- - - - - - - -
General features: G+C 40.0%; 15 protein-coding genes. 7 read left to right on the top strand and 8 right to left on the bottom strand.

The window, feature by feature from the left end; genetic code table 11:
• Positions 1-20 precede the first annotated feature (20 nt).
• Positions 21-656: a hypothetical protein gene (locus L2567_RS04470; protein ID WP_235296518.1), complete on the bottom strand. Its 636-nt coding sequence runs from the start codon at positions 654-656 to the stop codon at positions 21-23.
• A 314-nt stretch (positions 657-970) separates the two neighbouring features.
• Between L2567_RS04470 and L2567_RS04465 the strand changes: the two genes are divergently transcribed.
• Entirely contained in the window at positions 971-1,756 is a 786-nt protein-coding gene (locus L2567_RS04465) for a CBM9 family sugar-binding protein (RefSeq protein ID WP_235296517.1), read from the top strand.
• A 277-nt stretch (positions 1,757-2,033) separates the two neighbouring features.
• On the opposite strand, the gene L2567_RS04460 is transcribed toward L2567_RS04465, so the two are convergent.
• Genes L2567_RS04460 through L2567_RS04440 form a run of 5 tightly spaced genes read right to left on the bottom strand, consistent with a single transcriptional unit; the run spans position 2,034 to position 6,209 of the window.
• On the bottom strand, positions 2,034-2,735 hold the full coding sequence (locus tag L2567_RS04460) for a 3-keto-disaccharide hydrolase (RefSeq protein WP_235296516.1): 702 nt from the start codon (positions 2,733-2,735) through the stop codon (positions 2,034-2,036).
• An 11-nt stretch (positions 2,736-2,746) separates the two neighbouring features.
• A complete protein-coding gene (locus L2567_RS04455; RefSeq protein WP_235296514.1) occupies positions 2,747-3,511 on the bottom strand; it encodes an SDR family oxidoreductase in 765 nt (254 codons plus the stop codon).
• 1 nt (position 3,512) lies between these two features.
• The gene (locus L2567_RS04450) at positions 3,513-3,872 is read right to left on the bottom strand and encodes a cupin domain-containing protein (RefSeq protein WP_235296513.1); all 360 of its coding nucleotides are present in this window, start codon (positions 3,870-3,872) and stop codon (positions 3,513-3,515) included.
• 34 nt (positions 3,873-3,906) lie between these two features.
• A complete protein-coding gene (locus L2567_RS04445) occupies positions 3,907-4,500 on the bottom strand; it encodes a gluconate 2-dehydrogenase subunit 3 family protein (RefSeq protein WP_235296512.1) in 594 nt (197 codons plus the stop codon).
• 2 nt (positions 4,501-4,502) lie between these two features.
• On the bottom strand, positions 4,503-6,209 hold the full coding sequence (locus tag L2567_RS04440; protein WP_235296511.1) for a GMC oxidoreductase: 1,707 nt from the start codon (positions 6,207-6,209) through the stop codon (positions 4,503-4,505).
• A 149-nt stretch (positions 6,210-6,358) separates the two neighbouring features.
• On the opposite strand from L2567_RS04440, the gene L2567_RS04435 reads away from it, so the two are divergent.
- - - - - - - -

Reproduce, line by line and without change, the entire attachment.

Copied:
General features: G+C 40.0%; 15 protein-coding genes. 7 read left to right on the top strand and 8 right to left on the bottom strand.

The window, feature by feature from the left end; genetic code table 11:
• Positions 1-20 precede the first annotated feature (20 nt).
• Positions 21-656: a hypothetical protein gene (locus L2567_RS04470; protein ID WP_235296518.1), complete on the bottom strand. Its 636-nt coding sequence runs from the start codon at positions 654-656 to the stop codon at positions 21-23.
• A 314-nt stretch (positions 657-970) separates the two neighbouring features.
• Between L2567_RS04470 and L2567_RS04465 the strand changes: the two genes are divergently transcribed.
• Entirely contained in the window at positions 971-1,756 is a 786-nt protein-coding gene (locus L2567_RS04465) for a CBM9 family sugar-binding protein (RefSeq protein ID WP_235296517.1), read from the top strand.
• A 277-nt stretch (positions 1,757-2,033) separates the two neighbouring features.
• On the opposite strand, the gene L2567_RS04460 is transcribed toward L2567_RS04465, so the two are convergent.
• Genes L2567_RS04460 through L2567_RS04440 form a run of 5 tightly spaced genes read right to left on the bottom strand, consistent with a single transcriptional unit; the run spans position 2,034 to position 6,209 of the window.
• On the bottom strand, positions 2,034-2,735 hold the full coding sequence (locus tag L2567_RS04460) for a 3-keto-disaccharide hydrolase (RefSeq protein WP_235296516.1): 702 nt from the start codon (positions 2,733-2,735) through the stop codon (positions 2,034-2,036).
• An 11-nt stretch (positions 2,736-2,746) separates the two neighbouring features.
• A complete protein-coding gene (locus L2567_RS04455; RefSeq protein WP_235296514.1) occupies positions 2,747-3,511 on the bottom strand; it encodes an SDR family oxidoreductase in 765 nt (254 codons plus the stop codon).
• 1 nt (position 3,512) lies between these two features.
• The gene (locus L2567_RS04450) at positions 3,513-3,872 is read right to left on the bottom strand and encodes a cupin domain-containing protein (RefSeq protein WP_235296513.1); all 360 of its coding nucleotides are present in this window, start codon (positions 3,870-3,872) and stop codon (positions 3,513-3,515) included.
• 34 nt (positions 3,873-3,906) lie between these two features.
• A complete protein-coding gene (locus L2567_RS04445) occupies positions 3,907-4,500 on the bottom strand; it encodes a gluconate 2-dehydrogenase subunit 3 family protein (RefSeq protein WP_235296512.1) in 594 nt (197 codons plus the stop codon).
• 2 nt (positions 4,501-4,502) lie between these two features.
• On the bottom strand, positions 4,503-6,209 hold the full coding sequence (locus tag L2567_RS04440; protein WP_235296511.1) for a GMC oxidoreductase: 1,707 nt from the start codon (positions 6,207-6,209) through the stop codon (positions 4,503-4,505).
• A 149-nt stretch (positions 6,210-6,358) separates the two neighbouring features.
• On the opposite strand from L2567_RS04440, the gene L2567_RS04435 reads away from it, so the two are divergent.